What does your lyrical content cover?

We tend to talk about things everybody feels attracted to and identifies with such as personal and internal struggles, etc. Many things that are part of our personality that we still struggle to eliminate. We really don’t set out a limit on the subjects we talk about but you can be sure there’s always going to be some protest and a personal, not political, point of view of unjust situations and experiences, these include subjects about the many questions we ask ourselves, be it spiritually or regarding other people’s behavior.

Let’s discuss humble beginnings. What are some career highs and lows? Where did you develop the name Archaios? Where is it derived from?

We started out as many bands do; playing covers of the bands we grew up listening to like Slayer, Megadeth, Metallica, Death, Kreator and many others. But then decided we really wanted to have something original, our own material. In a country like ours, everything is about being humble, it doesn’t matter how popular you are, and even established artists in our country (besides some exceptions) are sometime short on resources. So imagine how it is for a Metal band which music is not precisely the most loved genre of the island.

About the name Archaios, at the beginning we called ourselves Legion, and it was a nice name but a little bit generic for our purpose. At the time we felt our music reached some level of maturity we started looking for names. We came up with a very interesting name that struck both phonetically and visually. The word came from the Greek language and it represented well the place we live in as well as all the effort and struggle we’ve had to go through.

Do you believe heavy metal provides solace for those living in struggle? If so, in what ways?

Of course it does. I strongly believe that people who are part of the metal culture can find solace in it. People find acceptance and friendship regardless of your economic possibilities, religion, ethnicity, etc. We are one united mass, and although there are rotten apples everywhere else, it is still a great medium in which you can express yourself and forget about your problems, the problems in society and go home with a different mindset that is more subtle and open-minded. It is very important to have your own thoughts, to have your own ideals and personality and by following a remote controlled mass I don’t think you’d discover who you really are. I’m not saying Metal is the only way to achieve this, but it gives you a different point of view about things, mostly in a society like ours, where everything is so straight and conservative. You might end up being part of the big flock that does things just because, not asking yourself if this is what you really like, what you really want, where you really want to be headed.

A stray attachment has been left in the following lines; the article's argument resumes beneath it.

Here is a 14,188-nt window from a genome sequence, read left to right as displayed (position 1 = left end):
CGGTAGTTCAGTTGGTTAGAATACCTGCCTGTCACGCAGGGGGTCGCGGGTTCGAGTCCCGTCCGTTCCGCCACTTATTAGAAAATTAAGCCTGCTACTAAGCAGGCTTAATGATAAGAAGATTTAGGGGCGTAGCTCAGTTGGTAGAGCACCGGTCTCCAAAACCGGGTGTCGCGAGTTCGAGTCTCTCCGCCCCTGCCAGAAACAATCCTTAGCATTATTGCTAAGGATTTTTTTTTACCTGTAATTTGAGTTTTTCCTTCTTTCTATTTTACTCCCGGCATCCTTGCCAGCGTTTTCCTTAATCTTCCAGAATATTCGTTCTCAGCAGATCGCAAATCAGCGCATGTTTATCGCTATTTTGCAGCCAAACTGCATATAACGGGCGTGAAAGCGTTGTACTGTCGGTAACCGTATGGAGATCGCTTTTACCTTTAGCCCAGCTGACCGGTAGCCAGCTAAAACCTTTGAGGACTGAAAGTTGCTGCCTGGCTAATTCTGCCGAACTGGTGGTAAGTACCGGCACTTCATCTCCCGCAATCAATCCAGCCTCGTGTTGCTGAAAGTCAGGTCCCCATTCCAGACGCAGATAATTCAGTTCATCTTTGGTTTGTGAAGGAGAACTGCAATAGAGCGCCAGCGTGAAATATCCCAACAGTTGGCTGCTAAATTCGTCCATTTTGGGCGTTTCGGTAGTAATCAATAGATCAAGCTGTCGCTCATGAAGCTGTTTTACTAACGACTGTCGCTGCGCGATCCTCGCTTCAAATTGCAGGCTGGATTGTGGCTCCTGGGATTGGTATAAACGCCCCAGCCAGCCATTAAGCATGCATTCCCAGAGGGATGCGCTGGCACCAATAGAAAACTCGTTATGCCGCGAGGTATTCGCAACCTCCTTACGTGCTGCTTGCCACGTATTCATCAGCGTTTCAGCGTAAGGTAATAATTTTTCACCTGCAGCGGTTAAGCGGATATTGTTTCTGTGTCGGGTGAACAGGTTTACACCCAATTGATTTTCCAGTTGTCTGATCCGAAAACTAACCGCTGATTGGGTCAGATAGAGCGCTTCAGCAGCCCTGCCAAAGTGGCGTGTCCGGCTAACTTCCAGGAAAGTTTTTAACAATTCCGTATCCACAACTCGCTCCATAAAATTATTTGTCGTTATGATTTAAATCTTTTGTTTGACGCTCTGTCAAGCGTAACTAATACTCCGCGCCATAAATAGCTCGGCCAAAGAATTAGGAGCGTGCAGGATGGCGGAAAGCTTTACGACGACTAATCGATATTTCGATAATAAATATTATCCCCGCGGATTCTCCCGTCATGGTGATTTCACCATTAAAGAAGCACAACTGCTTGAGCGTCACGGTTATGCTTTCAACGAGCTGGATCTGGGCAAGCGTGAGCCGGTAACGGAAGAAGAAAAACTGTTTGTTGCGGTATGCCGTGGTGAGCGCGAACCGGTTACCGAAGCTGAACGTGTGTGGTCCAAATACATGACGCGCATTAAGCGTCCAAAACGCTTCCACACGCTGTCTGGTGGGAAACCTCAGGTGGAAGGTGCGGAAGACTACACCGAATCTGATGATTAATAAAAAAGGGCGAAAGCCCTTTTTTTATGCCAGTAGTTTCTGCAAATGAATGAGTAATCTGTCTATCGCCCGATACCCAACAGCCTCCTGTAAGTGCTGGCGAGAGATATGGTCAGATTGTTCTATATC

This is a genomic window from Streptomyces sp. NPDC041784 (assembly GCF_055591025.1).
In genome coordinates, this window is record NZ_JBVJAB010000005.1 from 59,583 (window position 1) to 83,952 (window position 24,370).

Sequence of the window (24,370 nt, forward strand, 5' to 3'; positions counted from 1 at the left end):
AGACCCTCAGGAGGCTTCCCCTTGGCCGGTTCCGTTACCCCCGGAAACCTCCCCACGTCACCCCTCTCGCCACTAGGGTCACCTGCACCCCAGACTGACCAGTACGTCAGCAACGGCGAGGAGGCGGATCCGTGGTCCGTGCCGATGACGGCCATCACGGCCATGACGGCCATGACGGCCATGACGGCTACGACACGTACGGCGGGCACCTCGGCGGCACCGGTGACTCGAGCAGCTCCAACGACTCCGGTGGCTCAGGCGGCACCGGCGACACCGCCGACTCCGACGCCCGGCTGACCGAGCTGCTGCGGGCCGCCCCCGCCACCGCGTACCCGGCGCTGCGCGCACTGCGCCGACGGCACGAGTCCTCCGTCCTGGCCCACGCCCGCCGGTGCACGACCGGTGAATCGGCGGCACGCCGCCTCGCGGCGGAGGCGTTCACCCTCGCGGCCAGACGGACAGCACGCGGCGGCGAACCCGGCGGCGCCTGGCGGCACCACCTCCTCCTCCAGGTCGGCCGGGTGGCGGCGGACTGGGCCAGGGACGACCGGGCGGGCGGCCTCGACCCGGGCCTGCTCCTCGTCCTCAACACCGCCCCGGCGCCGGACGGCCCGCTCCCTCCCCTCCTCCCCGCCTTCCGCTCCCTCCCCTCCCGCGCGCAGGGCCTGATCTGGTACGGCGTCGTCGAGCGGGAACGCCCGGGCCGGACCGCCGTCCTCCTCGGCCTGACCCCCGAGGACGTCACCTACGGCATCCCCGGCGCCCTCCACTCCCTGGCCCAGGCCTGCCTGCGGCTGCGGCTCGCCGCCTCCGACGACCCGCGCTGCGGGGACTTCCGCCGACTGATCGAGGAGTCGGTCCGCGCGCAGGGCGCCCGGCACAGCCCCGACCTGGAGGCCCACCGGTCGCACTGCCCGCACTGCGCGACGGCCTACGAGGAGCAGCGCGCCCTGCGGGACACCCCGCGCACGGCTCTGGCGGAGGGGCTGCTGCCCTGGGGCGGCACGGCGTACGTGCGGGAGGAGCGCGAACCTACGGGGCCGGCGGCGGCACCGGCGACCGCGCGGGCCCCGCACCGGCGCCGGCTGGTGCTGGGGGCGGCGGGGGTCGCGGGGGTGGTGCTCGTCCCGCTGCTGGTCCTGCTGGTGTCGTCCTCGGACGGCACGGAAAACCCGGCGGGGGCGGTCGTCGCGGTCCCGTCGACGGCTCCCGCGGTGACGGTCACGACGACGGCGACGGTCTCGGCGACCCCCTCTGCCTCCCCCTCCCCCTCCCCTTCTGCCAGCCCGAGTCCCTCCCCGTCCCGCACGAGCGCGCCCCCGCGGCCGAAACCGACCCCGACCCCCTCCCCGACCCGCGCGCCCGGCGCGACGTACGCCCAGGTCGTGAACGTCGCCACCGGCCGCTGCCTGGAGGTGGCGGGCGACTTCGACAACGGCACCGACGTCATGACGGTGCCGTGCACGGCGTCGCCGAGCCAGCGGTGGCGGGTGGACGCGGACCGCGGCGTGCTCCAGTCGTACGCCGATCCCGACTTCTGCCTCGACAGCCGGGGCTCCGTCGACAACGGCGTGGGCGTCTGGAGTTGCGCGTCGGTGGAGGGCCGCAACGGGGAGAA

What is your favourite aspect of the Dominican Republic?

There are many cool things here like the weather, its sunny beaches, our very attractive women and our more than excellent beer!! Another good thing is that everything is close by, you want to get together with friends and everything is less than 20 minutes or half an hour away.

Dominican Republic tends to give you the feeling like there is no other place on earth like it, and it is the truth. Most Dominicans, despite being ultra-conservative, are very generous and kind and this environment makes you feel right at home. Dominicans are very inclined to party and we tend to celebrate everything we can and are always ready for a round of beers any day of the year!

What is your favourite aspect of North America?

North America has what we’ve never had in DR, options and opportunities, the real chance to play a different crowd every night, share the stage with different bands, the opportunity to live life as it was meant for a band like us. You are paid to do what you love, no matter how much. Most of the shows we do in DR are free and rehearsal money comes out of our own pocket.

The States are very open to different cultures. What you never thought possible to have in DR exists in a day-to-day dosage; things like venues for playing, coverage from radio stations, TV stations, sponsorship opportunities, excellent studios and countless other things.

What goals does the band have for the future?

Right now, we are working very hard promoting our new full-length album The Distant and we are in the middle of discussion about a North American Tour. We have a couple of things we are working on. Also we would like to be more involved in things related with charities especially for people in Haiti, we share the island with that nation and let me tell you, the situation there is really critical after the earthquakes. We would like as a band to spread the message about this and work harder to create a bigger conscience about this in the Metal community. We will begin doing this by donating 15% of the album sales to this cause. We hope more people and bands from around the world will join us.